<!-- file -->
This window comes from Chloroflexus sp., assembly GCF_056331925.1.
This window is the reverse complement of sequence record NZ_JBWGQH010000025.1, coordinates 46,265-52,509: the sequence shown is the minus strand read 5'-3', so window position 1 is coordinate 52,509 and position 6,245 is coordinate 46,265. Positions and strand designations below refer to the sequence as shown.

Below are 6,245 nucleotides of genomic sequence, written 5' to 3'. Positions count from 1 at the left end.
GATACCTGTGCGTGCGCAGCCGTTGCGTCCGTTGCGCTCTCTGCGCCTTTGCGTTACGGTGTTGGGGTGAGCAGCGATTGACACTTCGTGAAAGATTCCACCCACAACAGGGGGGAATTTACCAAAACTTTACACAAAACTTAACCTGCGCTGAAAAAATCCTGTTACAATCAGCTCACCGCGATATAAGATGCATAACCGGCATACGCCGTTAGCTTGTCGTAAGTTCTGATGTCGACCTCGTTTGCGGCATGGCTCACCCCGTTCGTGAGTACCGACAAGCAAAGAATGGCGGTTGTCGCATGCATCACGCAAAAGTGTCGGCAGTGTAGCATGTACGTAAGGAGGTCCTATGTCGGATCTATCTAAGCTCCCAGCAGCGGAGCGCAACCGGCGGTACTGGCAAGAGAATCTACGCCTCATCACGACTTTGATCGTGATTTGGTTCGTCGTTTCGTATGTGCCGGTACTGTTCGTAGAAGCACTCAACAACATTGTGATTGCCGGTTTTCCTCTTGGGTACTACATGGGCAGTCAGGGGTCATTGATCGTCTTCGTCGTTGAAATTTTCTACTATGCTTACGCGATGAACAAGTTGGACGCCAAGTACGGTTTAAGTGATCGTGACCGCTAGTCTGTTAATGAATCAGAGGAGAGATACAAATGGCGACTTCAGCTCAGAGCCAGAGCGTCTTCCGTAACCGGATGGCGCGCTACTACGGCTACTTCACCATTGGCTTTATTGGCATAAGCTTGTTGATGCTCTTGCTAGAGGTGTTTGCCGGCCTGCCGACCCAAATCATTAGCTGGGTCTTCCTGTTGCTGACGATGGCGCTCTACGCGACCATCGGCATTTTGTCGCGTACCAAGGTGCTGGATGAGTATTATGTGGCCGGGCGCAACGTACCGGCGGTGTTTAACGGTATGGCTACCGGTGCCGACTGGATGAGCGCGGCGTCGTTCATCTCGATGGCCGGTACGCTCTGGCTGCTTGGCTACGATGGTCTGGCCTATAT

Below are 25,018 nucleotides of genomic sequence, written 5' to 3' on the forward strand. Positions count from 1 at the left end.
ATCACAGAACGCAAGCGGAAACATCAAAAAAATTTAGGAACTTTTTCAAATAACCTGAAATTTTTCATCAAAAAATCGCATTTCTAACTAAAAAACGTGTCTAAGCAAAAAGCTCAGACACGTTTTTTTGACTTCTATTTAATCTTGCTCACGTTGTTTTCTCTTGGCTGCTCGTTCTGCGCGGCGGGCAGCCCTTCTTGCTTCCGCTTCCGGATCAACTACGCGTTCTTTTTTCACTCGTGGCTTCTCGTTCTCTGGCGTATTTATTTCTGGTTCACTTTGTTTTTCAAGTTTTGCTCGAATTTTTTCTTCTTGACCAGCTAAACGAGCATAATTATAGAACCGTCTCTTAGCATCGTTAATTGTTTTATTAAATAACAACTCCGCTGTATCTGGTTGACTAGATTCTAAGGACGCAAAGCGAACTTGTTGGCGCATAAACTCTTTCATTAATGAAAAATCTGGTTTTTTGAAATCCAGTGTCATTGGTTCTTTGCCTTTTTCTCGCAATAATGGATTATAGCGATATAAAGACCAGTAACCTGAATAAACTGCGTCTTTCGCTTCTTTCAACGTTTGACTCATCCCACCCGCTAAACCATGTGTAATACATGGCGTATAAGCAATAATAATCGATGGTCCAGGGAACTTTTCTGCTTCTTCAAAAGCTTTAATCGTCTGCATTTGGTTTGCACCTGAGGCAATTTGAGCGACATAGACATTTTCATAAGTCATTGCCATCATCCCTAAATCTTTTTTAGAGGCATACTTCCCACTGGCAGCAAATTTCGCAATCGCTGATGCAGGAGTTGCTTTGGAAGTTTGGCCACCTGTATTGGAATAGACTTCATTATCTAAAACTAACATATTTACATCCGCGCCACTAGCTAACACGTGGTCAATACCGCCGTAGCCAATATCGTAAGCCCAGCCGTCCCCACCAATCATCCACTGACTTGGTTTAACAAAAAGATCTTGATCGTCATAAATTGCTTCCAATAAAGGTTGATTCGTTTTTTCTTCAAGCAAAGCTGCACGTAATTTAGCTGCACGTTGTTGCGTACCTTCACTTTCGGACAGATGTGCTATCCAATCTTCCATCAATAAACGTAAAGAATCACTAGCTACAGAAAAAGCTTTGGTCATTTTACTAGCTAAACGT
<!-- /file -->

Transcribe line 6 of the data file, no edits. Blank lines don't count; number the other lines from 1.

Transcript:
ATCACAGAACGCAAGCGGAAACATCAAAAAAATTTAGGAACTTTTTCAAATAACCTGAAATTTTTCATCAAAAAATCGCATTTCTAACTAAAAAACGTGTCTAAGCAAAAAGCTCAGACACGTTTTTTTGACTTCTATTTAATCTTGCTCACGTTGTTTTCTCTTGGCTGCTCGTTCTGCGCGGCGGGCAGCCCTTCTTGCTTCCGCTTCCGGATCAACTACGCGTTCTTTTTTCACTCGTGGCTTCTCGTTCTCTGGCGTATTTATTTCTGGTTCACTTTGTTTTTCAAGTTTTGCTCGAATTTTTTCTTCTTGACCAGCTAAACGAGCATAATTATAGAACCGTCTCTTAGCATCGTTAATTGTTTTATTAAATAACAACTCCGCTGTATCTGGTTGACTAGATTCTAAGGACGCAAAGCGAACTTGTTGGCGCATAAACTCTTTCATTAATGAAAAATCTGGTTTTTTGAAATCCAGTGTCATTGGTTCTTTGCCTTTTTCTCGCAATAATGGATTATAGCGATATAAAGACCAGTAACCTGAATAAACTGCGTCTTTCGCTTCTTTCAACGTTTGACTCATCCCACCCGCTAAACCATGTGTAATACATGGCGTATAAGCAATAATAATCGATGGTCCAGGGAACTTTTCTGCTTCTTCAAAAGCTTTAATCGTCTGCATTTGGTTTGCACCTGAGGCAATTTGAGCGACATAGACATTTTCATAAGTCATTGCCATCATCCCTAAATCTTTTTTAGAGGCATACTTCCCACTGGCAGCAAATTTCGCAATCGCTGATGCAGGAGTTGCTTTGGAAGTTTGGCCACCTGTATTGGAATAGACTTCATTATCTAAAACTAACATATTTACATCCGCGCCACTAGCTAACACGTGGTCAATACCGCCGTAGCCAATATCGTAAGCCCAGCCGTCCCCACCAATCATCCACTGACTTGGTTTAACAAAAAGATCTTGATCGTCATAAATTGCTTCCAATAAAGGTTGATTCGTTTTTTCTTCAAGCAAAGCTGCACGTAATTTAGCTGCACGTTGTTGCGTACCTTCACTTTCGGACAGATGTGCTATCCAATCTTCCATCAATAAACGTAAAGAATCACTAGCTACAGAAAAAGCTTTGGTCATTTTACTAGCTAAACGT